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Incident Based Automation, IBA, System

Business Process Modeling, Interview

Safety Officer
January 30, 2007
Interview Notes by Craig Tanner, Senior Data Architect

NOTE: See interviewer questions at bottom based on interview write-up. Answer to be

provided for finalization of interview notes.
Interviewee is a Safety Officer for Type II Teams.
Question: What is the overall mission for the Safety Officer?
1. To look out for the safety and welfare of everybody on the incident. To recognize
potentially hazardous situations and inform others of those hazards.
2. To develop the safety action plan
Question: Do you attend the in-briefing?
Yes. The safety officer will begin to learn of hazardous situation even at the inbriefing
Question: What happens after the in-briefing?
He starts putting together the operational safety action plan.
Question: Who is your audience?
1. All people that are working on the incident are the beneficiaries of the plan.
2. Immediate audience are other people on his safety team
3. Supervisors of all the other teams
4. Crew Bosses
Question: What is the content of your message?
1. The warnings or text about potentially unsafe situations
2. Any risks or hazards with the highest potential for serious accident or injury.
Examples include:
a. Driving and vehicle movement is one of the biggest safety issues

b. Changes in weather is another

Question: Is there any enforcement on your part?
1. You have authority to use direct intervention to correct dangerous situations (if
they fall outside of regulations, guidelines and standards set by the agencies)
2. The Safety Officer has emergency authority to shut-down any part of the
operations at an incident if he or she sees conditions that are serious safety issues.
Lightning storms is one such situation.
3. You can identify and inform personnel of dangerous practices, such as people
without proper personal protective clothing.
4. The Safety Officer can get additional resources to help, such as local law
enforcement, park rangers, etc.
Question: What actions do you take as part of steady state operations?
1. Walk the fire line, see what conditions are like
2. See what conditions exist in the base camp
3. Report on and correct safety issues and potential hazards
4. Report regularly with the incident commander
5. Provide a safety briefing as part of the morning report
6. Prepare a safety message as part of the Incident Action Plan (IAP)
Question: How many different forms or documents do you have to keep track of?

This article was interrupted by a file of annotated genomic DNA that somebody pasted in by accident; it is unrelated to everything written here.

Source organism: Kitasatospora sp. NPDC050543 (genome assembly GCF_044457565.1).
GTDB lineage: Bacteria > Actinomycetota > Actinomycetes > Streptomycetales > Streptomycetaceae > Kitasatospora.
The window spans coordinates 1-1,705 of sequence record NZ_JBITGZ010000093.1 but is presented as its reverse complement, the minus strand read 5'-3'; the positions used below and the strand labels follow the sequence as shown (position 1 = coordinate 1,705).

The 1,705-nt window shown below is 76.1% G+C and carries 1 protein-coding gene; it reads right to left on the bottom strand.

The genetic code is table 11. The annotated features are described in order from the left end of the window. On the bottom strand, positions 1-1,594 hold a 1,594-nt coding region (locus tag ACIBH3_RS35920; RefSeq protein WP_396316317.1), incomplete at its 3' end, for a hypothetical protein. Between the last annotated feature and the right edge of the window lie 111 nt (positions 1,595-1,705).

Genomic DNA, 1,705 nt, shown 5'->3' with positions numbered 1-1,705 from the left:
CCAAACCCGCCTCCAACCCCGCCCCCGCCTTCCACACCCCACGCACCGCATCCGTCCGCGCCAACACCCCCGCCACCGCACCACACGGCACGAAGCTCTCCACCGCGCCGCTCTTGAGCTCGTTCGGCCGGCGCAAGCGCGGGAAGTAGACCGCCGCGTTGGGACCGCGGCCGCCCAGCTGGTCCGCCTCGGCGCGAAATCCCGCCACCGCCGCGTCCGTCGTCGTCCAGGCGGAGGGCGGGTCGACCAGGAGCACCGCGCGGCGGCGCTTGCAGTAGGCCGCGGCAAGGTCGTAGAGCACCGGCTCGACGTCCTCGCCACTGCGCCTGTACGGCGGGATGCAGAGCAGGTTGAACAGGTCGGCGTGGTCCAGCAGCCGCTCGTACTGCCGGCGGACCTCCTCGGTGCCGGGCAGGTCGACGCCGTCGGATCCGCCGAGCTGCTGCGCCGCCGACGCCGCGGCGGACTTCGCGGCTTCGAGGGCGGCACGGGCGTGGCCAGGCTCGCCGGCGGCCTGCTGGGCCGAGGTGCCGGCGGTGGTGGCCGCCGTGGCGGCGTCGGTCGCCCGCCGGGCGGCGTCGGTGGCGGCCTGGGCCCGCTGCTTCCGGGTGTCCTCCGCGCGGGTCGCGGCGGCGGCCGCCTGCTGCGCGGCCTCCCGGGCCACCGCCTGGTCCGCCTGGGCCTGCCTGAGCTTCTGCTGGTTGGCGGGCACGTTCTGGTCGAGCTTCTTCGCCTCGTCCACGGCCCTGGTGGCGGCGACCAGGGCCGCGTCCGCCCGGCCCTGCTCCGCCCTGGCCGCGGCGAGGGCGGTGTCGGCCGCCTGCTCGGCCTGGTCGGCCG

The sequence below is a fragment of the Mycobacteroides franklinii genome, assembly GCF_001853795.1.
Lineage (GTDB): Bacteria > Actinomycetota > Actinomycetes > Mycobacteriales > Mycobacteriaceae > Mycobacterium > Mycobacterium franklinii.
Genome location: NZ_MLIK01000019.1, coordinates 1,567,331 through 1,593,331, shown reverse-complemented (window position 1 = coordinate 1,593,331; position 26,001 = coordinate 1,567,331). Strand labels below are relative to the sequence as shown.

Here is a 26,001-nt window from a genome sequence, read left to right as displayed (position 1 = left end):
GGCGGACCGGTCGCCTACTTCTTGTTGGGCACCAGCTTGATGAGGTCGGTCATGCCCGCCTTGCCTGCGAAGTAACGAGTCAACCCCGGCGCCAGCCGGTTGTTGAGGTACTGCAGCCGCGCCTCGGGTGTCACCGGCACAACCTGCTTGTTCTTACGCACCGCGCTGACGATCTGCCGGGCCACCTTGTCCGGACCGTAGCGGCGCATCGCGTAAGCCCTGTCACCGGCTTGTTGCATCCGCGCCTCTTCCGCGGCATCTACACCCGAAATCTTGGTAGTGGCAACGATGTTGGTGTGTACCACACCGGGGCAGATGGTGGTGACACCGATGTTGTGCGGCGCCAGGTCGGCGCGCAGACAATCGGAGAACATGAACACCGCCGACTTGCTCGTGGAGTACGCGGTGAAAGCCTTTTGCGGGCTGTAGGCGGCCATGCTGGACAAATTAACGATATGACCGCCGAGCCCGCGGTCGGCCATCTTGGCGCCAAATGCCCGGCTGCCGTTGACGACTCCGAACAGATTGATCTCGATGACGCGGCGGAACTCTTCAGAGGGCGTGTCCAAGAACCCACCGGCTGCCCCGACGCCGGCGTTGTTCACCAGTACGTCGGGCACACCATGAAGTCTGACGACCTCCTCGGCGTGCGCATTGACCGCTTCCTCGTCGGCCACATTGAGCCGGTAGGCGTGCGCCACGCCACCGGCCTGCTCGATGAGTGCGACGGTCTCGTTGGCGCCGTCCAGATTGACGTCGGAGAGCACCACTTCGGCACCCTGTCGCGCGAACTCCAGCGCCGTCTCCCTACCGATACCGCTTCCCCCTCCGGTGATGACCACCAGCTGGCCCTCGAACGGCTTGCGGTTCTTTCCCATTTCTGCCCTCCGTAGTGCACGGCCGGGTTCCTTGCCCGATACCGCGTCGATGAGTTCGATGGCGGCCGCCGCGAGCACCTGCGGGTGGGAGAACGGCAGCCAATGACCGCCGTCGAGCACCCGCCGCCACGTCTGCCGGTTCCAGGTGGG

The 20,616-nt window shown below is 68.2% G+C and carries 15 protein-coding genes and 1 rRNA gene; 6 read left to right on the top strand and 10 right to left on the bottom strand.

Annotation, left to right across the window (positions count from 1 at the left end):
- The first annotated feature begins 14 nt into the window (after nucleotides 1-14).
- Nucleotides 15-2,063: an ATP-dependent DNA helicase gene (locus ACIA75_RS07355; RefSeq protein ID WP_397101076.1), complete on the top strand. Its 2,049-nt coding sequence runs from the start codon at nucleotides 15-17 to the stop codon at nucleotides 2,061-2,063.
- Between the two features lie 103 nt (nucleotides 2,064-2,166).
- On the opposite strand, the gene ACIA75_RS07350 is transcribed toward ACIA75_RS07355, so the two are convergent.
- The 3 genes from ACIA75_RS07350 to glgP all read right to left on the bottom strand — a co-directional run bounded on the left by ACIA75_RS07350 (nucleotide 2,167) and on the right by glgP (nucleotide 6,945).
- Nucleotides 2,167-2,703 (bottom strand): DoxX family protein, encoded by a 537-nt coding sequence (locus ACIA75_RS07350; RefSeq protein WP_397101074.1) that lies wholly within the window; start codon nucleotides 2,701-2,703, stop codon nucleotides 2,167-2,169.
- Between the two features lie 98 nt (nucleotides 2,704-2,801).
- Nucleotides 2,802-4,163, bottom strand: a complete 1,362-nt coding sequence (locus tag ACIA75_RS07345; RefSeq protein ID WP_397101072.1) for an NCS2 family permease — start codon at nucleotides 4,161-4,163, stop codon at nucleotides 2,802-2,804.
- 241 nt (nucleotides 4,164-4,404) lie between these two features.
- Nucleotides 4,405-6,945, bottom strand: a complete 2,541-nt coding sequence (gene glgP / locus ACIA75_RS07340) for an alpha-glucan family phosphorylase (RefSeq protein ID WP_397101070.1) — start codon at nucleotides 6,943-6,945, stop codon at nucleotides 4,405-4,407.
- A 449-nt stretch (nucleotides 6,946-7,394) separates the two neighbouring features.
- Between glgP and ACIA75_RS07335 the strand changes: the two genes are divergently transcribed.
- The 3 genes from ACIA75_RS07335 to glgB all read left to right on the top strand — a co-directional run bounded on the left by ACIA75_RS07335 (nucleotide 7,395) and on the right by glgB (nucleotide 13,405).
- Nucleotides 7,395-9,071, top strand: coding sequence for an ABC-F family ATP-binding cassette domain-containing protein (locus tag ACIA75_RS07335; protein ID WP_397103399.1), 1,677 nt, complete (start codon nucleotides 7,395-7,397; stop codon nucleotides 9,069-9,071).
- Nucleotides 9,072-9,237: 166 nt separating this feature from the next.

1. The Safety Officer has to report on ICS 214 (Unit Log)
2. 25A Form listing divisions, operational assignments, and also lists hazards (This
is done at the planning meeting every afternoon)
Question: Does the Safety Officer do a report after a safety issue?
1. Must do an After Action Review Not a standard form but a review / debrief with
the rest of his team
Question: Who are the other people who help with safety?
1. Facilities unit leader
2. Food unit leader for food handling safety and general food safety issues
Question: Is there a particular source report or other source of information that you use
that would indicate trends?

1. The Safety Officer might review the medical log, but typically will visit the
medical unit several times a day.
2. The most typical trends in injuries are:
a. Blisters
b. Foot Problems
c. Dehydration
d. General sickness
3. There is an I-SUITE injury and illness module coming on line that may indicate
trends and other issues.
Question: What do you have to do when there is a serious accident?
1. Make sure that medical attention is provided first
2. Secure the area
3. Inform the Incident Commander
4. Conduct an investigation
Question: At what point during demob does the Safety Officer leave the incident?
1. The Safety Officer attends the closeout meeting
2. Provides a safety data summary as part of the final narrative
1. There are some situations where two safety officers are needed. Since there are
so many things and situations to look at, one person cant be wandering around
the base camp and the fire line at the same time.
2. Continually add to various web sites that list lessons learned for safety issues
3. Dont replace good observations with checklists.
a. There seems to be a drive to add a lot of checklists to the incident team.
The time required to complete these checklists can take away good
observation time.